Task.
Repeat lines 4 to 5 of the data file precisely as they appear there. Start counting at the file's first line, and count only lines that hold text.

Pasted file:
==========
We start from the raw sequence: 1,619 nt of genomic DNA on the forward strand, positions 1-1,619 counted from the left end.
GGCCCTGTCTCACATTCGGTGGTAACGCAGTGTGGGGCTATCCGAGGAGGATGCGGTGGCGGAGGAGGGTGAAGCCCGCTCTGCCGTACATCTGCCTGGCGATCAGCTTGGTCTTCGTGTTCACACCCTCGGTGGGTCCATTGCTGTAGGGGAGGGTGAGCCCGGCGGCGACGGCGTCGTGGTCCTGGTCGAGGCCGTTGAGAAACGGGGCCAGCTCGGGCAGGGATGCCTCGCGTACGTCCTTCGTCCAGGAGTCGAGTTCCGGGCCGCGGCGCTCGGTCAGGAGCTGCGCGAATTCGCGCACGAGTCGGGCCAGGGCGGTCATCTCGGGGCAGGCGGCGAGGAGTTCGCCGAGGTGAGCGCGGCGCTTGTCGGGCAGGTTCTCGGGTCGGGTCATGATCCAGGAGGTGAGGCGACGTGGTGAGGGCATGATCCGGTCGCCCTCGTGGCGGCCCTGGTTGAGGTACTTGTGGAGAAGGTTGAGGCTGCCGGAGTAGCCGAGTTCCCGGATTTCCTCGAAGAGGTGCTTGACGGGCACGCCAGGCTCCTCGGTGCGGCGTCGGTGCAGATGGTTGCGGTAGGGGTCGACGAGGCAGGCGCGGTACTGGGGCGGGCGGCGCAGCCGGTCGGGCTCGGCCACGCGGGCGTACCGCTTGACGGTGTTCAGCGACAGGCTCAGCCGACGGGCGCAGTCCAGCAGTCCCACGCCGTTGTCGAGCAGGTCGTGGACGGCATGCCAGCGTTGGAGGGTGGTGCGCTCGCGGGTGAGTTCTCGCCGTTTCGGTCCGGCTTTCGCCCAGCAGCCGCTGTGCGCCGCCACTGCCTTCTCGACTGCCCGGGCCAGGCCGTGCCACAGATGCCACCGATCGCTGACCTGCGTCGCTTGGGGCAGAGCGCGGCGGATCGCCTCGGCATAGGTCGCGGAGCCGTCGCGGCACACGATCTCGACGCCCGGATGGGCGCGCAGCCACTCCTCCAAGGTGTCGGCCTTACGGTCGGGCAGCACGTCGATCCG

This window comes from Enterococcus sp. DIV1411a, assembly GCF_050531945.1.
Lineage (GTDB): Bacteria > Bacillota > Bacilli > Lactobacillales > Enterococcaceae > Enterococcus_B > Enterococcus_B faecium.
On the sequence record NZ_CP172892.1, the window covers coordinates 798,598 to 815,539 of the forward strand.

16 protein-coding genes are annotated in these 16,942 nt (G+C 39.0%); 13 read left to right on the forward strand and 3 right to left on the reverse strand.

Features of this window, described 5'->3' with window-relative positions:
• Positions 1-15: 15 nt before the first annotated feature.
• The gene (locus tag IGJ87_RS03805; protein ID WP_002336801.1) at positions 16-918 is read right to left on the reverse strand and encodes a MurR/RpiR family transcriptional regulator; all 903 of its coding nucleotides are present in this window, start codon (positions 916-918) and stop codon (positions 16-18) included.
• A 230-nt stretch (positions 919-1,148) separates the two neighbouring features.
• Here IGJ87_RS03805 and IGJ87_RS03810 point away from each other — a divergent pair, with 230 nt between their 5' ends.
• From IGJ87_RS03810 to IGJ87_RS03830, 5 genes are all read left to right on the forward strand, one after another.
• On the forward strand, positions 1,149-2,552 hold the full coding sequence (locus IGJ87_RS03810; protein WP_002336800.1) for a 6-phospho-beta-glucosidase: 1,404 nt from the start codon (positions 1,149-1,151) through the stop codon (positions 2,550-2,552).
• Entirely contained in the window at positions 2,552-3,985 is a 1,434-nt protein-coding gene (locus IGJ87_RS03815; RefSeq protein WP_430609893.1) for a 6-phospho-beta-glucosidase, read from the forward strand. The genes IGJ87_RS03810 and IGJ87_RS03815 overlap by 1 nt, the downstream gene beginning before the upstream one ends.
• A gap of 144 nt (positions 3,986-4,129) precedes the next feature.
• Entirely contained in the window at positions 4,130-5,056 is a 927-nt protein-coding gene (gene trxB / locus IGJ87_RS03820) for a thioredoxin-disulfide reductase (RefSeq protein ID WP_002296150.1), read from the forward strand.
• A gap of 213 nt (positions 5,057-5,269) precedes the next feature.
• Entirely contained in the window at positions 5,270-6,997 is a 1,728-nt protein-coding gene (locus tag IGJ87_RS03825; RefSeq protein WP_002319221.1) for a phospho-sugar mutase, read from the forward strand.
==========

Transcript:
Lineage (GTDB): Bacteria > Bacillota > Bacilli > Lactobacillales > Enterococcaceae > Enterococcus_B > Enterococcus_B faecium.
On the sequence record NZ_CP172892.1, the window covers coordinates 798,598 to 815,539 of the forward strand.